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Try out PMC Labs and tell us what you think. Learn More. This paper examines the experience of transitioning to womanhood in rural Mpumalanga Province, South Africa, drawing on interviews with 18 women aged 18— Three primary experiences characterised this transition: puberty and emerging body awareness, spending time with boys, and having. Behavioural standards reinforcing ideal femininity were focused on dress, manner, and talk, and were particularly stringent for mothers.
Our findings emphasise the value of emic models of adulthood for understanding how youth experience this transition and provide an important counter-narrative to the literature focused primarily on the risk African youth face during this period of change in the life course. In most African countries, young people aged 10—24 years constitute at least one-third of the population, and many will come of age in the next 5—10 years Population Reference Bureau African youth are confronted with numerous risks and challenges including the risks of being co-opted into war or experiencing early illness and death in the wake of the HIV pandemic, and the challenges of finding employment and living in conditions of extreme poverty.
This is reflected by a predominant focus of the literature on the risks and vulnerability African youth experience see Blum Adult want sex Dyer Indiana a review. Although important and reflective of the reality in which many young people grow up, what is sometimes obscured is research that describes transitions to adulthood in an unproblematised way, and research that focuses on how transitions are experienced by African youth themselves. A traditional Western transition to adulthood perspective focuses on five experiences that Adult want sex Dyer Indiana the period of time when youth separate from their parents and make commitments to adult lives and institutions.
These include finishing school, getting a job, moving out, getting married, and having Elder; Settersten In this paper, however, we examine the embodied experience of transitioning to womanhood in rural Mpumalanga Province, South Africa, and use emic markers of transition to capture the social meanings young women attach to the stages of becoming a woman. We find that more important than the timing of the transition is the manner in which it happens, and as such, we focus the final part of the paper on how women define respectable womanhood.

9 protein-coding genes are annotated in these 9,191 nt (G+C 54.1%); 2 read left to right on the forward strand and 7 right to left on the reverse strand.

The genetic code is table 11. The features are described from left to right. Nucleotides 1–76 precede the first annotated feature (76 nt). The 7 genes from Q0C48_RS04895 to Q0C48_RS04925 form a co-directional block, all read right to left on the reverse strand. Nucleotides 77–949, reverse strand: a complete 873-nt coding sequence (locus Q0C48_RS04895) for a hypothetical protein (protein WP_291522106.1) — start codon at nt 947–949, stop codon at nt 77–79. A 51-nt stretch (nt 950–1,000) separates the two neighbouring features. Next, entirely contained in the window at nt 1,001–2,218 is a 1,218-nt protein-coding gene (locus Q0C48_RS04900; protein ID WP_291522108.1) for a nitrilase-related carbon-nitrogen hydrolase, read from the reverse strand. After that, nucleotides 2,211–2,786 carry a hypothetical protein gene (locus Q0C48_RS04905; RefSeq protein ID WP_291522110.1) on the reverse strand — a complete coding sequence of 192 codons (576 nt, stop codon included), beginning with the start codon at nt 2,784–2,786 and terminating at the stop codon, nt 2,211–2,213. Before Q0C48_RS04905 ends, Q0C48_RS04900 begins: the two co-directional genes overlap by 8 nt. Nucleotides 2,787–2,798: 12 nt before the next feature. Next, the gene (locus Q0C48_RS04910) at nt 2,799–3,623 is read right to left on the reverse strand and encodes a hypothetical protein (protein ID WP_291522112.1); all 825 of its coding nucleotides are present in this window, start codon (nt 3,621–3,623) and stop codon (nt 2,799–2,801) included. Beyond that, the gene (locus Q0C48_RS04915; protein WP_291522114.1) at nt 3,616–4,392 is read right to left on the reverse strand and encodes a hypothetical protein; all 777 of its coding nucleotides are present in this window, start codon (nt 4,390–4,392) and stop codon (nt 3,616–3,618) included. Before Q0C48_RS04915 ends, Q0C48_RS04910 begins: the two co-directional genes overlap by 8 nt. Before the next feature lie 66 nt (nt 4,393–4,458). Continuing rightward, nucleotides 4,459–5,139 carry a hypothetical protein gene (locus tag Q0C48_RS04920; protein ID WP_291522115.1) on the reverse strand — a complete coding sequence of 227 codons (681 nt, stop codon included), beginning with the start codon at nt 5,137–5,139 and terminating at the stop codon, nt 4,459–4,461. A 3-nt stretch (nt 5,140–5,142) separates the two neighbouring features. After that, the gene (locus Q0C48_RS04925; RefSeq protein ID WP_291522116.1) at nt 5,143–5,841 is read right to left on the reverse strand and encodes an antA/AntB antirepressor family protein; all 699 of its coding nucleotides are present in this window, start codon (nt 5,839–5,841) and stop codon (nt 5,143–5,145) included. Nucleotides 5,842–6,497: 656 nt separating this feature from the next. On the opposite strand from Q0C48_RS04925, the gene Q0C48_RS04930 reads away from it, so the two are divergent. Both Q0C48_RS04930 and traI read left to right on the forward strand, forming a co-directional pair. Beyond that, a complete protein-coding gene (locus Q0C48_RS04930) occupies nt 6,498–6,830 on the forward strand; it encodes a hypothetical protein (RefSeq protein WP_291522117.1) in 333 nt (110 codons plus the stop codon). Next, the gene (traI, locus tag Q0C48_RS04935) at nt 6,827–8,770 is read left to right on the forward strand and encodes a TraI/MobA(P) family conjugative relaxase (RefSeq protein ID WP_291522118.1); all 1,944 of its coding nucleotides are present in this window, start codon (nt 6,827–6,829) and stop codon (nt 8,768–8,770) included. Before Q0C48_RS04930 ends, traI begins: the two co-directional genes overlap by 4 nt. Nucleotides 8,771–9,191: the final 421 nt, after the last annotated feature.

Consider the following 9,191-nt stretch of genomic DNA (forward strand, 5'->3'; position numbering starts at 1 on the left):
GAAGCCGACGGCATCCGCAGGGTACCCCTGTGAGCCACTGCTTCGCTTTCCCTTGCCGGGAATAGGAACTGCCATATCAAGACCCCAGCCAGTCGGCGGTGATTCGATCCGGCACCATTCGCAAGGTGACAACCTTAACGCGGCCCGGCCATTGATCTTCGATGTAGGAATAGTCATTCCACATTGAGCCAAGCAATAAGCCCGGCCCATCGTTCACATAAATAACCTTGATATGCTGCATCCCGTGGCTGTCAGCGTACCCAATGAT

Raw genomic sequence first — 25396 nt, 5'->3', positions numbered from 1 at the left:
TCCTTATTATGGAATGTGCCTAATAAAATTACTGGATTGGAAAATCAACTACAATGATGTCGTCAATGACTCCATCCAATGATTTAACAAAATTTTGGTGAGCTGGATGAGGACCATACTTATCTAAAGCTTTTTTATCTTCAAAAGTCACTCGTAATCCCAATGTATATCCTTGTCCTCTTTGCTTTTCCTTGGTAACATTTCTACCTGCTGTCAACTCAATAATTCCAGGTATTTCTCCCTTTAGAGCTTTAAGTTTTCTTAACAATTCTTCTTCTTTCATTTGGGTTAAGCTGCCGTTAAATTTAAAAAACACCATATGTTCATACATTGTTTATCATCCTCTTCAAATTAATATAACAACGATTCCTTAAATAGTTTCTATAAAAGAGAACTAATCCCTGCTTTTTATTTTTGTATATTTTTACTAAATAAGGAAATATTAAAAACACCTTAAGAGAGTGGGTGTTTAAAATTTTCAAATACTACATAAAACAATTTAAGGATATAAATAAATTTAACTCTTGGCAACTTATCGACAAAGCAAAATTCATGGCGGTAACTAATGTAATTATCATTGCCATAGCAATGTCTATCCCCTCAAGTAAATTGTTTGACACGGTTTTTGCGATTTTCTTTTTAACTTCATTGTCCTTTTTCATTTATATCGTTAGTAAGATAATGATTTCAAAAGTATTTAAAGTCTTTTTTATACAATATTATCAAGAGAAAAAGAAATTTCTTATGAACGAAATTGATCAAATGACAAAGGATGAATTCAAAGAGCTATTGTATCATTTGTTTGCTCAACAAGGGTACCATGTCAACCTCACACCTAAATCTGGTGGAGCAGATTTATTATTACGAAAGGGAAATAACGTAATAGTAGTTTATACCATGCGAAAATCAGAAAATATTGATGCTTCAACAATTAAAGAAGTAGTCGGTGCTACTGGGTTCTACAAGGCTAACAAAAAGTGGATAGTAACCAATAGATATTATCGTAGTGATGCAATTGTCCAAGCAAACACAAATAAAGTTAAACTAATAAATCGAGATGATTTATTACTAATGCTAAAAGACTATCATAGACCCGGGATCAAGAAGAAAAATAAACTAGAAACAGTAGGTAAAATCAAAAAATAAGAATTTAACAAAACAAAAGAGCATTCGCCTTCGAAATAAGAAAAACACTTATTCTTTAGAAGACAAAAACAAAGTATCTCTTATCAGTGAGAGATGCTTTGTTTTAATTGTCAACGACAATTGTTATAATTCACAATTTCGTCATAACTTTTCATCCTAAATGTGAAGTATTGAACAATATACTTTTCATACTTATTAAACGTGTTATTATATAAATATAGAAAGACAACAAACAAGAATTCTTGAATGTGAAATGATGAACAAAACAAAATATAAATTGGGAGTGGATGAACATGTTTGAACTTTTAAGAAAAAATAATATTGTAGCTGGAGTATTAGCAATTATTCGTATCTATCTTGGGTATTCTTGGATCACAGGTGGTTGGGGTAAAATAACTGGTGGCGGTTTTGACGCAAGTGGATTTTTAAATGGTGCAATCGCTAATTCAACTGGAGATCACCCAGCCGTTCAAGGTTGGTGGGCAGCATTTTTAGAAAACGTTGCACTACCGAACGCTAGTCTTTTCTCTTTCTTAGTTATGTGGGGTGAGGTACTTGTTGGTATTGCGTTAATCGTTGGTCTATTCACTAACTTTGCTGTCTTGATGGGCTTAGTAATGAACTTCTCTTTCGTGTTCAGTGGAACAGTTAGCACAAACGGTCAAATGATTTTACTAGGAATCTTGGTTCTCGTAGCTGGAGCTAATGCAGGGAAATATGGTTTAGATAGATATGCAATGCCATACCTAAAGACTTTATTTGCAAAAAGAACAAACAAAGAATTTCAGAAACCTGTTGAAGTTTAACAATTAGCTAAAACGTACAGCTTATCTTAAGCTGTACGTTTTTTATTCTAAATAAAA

Research on young women in South Africa today paints a fairly dismal picture of how the transition to womanhood unfolds, with many studies focused on the risks young women face. Recent studies aimed at understanding these experiences, for example, have focused on sexual risk because of HIV, a disease disproportionately affecting young South African women e. The risk of unintended pregnancy and the lack of contraception are also common subjects of concern e. In particular, we contribute to literature focused on young women growing up in rural parts of South Africa.
This is important because in the post-apartheid era, myriad ways to attain womanhood have opened up to South African girls. While most families live in multigenerational, extended family arrangements, female-headed households have become increasingly common Madhavan and Schatz ; Niehaus Many of these hardships continue today. For example, local schools are of poor quality Fiske and Ladd and provide inadequate preparation for employment.
Inthe adult unemployment rate was Additionally, at the time of the study, many residents lacked reliable access to piped water and electricity, and there was no formal sanitation system Kahn et al. s from the 19 th century highlight the collective nature of the transition to adulthood, which included rituals ifying that young people were developmentally and socially ready to take on adult roles Monica Hunter ; Junod ; Wilson For young women, however, menarche was followed by ceremonies involving a period of seclusion varying from one week to three monthsritual dances, the use of natural bleaching agents on the skin, and ritual animal slaughter Monica Hunter These rituals were experienced collectively within cohorts and prepared youth to take on adult roles in marriage and the community Delius and Glaser ; Monica Hunter ; Junod Demonstrating respect for oneself and for others — particularly elders — was also a fundamental part of social life and an important criterion of adulthood in this and other parts of South Africa Bhana ; Monica Hunter ; Niehaus ; Stadler Respect was often tied to sexual propriety and fulfilling gendered expectations tied to marriage, household roles, and childrearing.
Many of these customs continue today. At the same time, young people in Agincourt and other parts of South Africa today encounter social and structural conditions that complicate their achieving respectable adulthood. For example, marriage—a traditional pathway to adulthood—has declined dramatically among recent cohorts Hosegood, McGrath, and Moultrie ; SSA Once nearly universal Preston-Whyteby only one in five Black South African women had married by age 30, a proportion that dropped to one in ten by Posel, Rudwick, and Casale This decline is often attributed to economic constraints complicating the payment of bridewealth Casale and Posel ; Posel, Rudwick, and Casale These structural constraints raise questions about how young women in Agincourt are experiencing the transition to adulthood, what they consider critical markers of this transition, and the kinds of femininities that are valued, respected, and enacted in this setting.